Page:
It’s OK if you don’t know where to go. Really, it is. It’s OK if you can’t recall what they told you about your incision when you were leaving the hospital. And it’s OK if you don’t really remember whether you were supposed to call for a follow-up appointment or the doctor’s office was going to call you. You were taking medicine and had just had surgery, and looking back, everything that was happening then does seem a little hazy. Jennifer Ross, RN, understands completely, and that’s why she is here to help you, your family and everyone else who undergoes surgery at the UC Neuroscience Institute at University of Cincinnati Medical Center.
Mrs. Ross, who prefers to be called Jenny, is a Nurse Navigator for UCNI, one of four institutes of the UC College of Medicine and UC Health. Her job is to help patients navigate their treatment path before their admission to the UC Medical Center, during their hospitalization, and in some cases after they go home. Whether she is answering questions or helping patients and families navigate logistics, she is only too happy to be of service. “I tell patients and families that I have all the time in the world,” she says.
Funding for Jenny’s position comes from UC Health and from a generous donation from the Harold C. Schott Foundation.
On a typical day, Jenny works with half a dozen surgical patients and their families in the hospital, while coordinating with many more patients who are about to have surgery or have been discharged. During a recent week, she followed more than 20 patients who had been treated for stroke or other neurovascular disorders. In addition, she coordinates with UCNI’s growing volunteer corps, which provides hospital amenities ranging from crossword puzzles to friendly conversation, and she works with the UC Brain Tumor Center’s Patient Advocacy Committee, which oversees Katarina’s Care Bags and the Allies for Hope and Healing mentoring program.
Patients who are scheduled for surgery typically come in contact with Jenny the day before, when she gives them a call to ask whether they have any questions or concerns and to make sure they know when they are supposed to arrive and where they are supposed to go. She also confirms that they have a realistic expectation of how long they will be in the hospital. “They may think they’re going to be in the hospital a day, when I know they will be discharged in three,” Jenny says.
In some instances, Jenny will meet a patient well before the surgery. If a doctor summons her to the patient’s pre-surgery office visit, she will head over to the UC Physicians Office Building, meet the patient there, and then give the patient a tour of the hospital unit where the patient will recover following surgery. “Sometimes patients from out of town are a bit nervous about being in a big hospital,” she notes. “Seeing the actual unit, with our caring staff at work, can be reassuring.”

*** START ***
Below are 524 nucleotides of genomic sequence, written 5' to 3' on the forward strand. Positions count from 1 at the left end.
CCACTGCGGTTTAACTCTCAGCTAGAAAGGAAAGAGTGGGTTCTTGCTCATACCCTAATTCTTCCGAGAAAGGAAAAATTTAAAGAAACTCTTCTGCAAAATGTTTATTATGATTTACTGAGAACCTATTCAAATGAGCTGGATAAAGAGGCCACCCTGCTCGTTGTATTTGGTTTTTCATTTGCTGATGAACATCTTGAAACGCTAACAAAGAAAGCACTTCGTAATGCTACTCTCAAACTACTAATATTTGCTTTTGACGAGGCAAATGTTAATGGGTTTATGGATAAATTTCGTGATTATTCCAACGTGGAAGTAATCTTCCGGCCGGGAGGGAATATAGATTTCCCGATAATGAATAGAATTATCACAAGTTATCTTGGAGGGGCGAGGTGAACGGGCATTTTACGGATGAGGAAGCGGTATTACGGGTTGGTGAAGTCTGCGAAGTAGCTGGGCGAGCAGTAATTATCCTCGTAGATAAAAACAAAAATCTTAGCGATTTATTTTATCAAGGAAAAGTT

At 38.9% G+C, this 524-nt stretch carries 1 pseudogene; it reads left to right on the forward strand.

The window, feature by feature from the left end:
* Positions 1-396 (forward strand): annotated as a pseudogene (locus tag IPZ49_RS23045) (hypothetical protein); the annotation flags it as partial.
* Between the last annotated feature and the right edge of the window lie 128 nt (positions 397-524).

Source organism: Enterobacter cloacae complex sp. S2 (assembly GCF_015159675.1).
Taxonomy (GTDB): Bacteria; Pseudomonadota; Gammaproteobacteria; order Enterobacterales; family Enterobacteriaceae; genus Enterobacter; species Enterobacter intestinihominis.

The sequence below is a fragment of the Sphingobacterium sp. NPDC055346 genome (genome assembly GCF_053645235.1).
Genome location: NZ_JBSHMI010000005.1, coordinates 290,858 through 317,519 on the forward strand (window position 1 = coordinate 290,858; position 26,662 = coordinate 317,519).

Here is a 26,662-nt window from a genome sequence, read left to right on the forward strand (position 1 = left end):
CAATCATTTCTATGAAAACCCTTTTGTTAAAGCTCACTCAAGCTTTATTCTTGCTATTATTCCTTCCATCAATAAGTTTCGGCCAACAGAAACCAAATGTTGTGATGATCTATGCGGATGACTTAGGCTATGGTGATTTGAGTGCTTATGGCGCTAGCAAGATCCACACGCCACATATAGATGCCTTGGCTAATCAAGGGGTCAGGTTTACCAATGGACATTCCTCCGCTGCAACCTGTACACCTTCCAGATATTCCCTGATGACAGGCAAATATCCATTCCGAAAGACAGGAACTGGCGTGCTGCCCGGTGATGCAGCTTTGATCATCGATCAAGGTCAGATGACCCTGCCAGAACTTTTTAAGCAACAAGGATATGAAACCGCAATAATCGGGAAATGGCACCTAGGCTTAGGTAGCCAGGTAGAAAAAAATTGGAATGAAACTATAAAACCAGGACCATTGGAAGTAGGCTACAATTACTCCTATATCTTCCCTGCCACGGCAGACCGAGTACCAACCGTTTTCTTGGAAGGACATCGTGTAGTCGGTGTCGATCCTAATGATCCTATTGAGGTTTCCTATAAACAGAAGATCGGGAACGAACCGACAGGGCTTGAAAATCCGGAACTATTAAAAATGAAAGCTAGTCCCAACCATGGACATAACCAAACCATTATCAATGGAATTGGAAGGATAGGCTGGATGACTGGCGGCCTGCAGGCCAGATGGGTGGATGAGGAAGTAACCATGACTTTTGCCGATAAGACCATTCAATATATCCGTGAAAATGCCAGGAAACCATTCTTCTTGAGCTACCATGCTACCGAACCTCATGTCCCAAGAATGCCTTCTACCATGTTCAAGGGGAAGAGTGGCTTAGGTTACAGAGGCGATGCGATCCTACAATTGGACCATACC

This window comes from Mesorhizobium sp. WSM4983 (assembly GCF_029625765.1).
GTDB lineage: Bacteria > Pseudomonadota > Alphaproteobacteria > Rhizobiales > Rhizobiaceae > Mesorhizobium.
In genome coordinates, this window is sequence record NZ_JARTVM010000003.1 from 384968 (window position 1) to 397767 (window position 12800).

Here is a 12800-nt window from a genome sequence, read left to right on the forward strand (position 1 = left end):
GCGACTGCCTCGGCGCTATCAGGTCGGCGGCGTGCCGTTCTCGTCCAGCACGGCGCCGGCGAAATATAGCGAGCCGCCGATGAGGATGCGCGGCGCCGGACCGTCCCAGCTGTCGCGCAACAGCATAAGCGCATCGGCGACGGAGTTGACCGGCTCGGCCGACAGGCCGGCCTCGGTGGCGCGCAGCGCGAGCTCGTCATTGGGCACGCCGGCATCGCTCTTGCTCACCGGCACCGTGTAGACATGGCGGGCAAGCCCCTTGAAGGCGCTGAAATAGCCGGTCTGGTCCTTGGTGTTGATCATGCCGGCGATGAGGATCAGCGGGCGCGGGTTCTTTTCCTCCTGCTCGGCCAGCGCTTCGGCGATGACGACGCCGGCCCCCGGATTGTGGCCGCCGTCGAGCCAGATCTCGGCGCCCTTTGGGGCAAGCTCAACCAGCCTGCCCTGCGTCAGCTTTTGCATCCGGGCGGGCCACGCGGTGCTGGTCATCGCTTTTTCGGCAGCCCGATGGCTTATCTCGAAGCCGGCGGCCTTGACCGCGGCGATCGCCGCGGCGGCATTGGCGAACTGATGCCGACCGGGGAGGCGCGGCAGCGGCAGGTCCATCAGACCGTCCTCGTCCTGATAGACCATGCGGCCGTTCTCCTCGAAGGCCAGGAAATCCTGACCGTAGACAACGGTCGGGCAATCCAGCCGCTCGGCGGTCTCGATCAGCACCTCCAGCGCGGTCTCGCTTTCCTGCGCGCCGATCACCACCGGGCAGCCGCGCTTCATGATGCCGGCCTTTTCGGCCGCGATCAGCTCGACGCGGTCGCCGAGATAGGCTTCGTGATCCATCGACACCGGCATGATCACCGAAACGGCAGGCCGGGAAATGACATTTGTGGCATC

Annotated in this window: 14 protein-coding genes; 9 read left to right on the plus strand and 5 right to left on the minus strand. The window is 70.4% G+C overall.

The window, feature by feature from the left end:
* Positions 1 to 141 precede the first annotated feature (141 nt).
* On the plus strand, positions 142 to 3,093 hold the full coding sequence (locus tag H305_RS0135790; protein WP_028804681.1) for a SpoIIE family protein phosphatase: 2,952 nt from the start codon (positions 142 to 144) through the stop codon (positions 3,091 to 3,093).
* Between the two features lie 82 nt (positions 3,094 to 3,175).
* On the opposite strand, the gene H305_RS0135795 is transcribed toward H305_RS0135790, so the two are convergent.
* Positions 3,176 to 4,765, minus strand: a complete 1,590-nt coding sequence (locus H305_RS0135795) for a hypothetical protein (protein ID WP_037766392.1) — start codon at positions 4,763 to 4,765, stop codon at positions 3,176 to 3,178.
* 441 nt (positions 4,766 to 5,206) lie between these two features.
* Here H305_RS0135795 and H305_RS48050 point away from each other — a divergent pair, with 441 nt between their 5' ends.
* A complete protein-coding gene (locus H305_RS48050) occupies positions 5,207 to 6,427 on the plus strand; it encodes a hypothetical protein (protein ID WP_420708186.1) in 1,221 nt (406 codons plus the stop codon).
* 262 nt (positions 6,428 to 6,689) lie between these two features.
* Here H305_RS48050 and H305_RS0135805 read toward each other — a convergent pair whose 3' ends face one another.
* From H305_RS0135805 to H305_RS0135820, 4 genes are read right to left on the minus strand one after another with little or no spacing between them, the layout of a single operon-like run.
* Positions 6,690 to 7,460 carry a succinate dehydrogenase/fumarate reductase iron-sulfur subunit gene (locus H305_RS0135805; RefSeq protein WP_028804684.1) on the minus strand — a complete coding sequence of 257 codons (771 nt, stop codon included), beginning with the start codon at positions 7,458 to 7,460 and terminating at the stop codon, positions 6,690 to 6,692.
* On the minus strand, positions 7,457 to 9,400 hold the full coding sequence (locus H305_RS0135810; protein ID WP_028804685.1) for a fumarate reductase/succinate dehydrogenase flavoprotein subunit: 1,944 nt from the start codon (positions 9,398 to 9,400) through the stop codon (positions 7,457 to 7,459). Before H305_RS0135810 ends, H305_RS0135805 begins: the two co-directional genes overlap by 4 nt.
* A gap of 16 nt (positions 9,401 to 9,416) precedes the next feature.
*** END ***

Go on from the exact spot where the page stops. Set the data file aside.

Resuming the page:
On the day of surgery, Jenny takes on extra-special duties. While the patient is in the operating room, she goes to the waiting area and meets the patient’s family. She does “a little hand-holding and reassuring,” while updating families about what will likely happen the rest of the day. She tells them how long their loved one will be in the PACU (post-anesthesia care unit) after the surgery is over, what area of the fourth floor the patient will go to next, and how the family is to get there.
Jenny also assists certain patients with their transition to after-care. If the patient has suffered a stroke or intracranial hemorrhage, or if the patient is considered at risk of not getting sufficient support at home, she follows up with the patient a week after discharge to ensure that the patient is getting the assistance he or she needs from family members.
“There can be a lot of confusion when patients go home,” Jenny says. “They get a lot of information in the hospital, but then they have to go home and digest it. When I make that follow-up call, they start to think of those last-minute questions. They may have a prescription for physical therapy and occupational therapy, and they have no idea what to do with it. I call the patients and touch base to make sure they have a primary care physician and to make sure they are taking their medications and getting the follow-up laboratory tests they need.”
Jenny calls those patients again about three months later, making her usual checks but also looking for additional issues. If she notes anything out of the ordinary, she refers the patient to his or her physician.
When the position of nurse navigator for patients with stroke and brain tumors became available at the UC Neuroscience Institute, Jenny knew the job was perfect for her. “Talking to patients and helping them understand their care was my favorite part of being a staff nurse,” she says. “This is what I was meant to do. I can talk to anybody.”
Jenny knows she is having an impact every time she hears the words, “I’m so glad you checked on me.” She gives patients her phone number and encourages them to call if they have questions or problems. “I’m here to help find the answer for them,” she says. “I’m a link in the treatment chain that patients really need.”
— Cindy Starr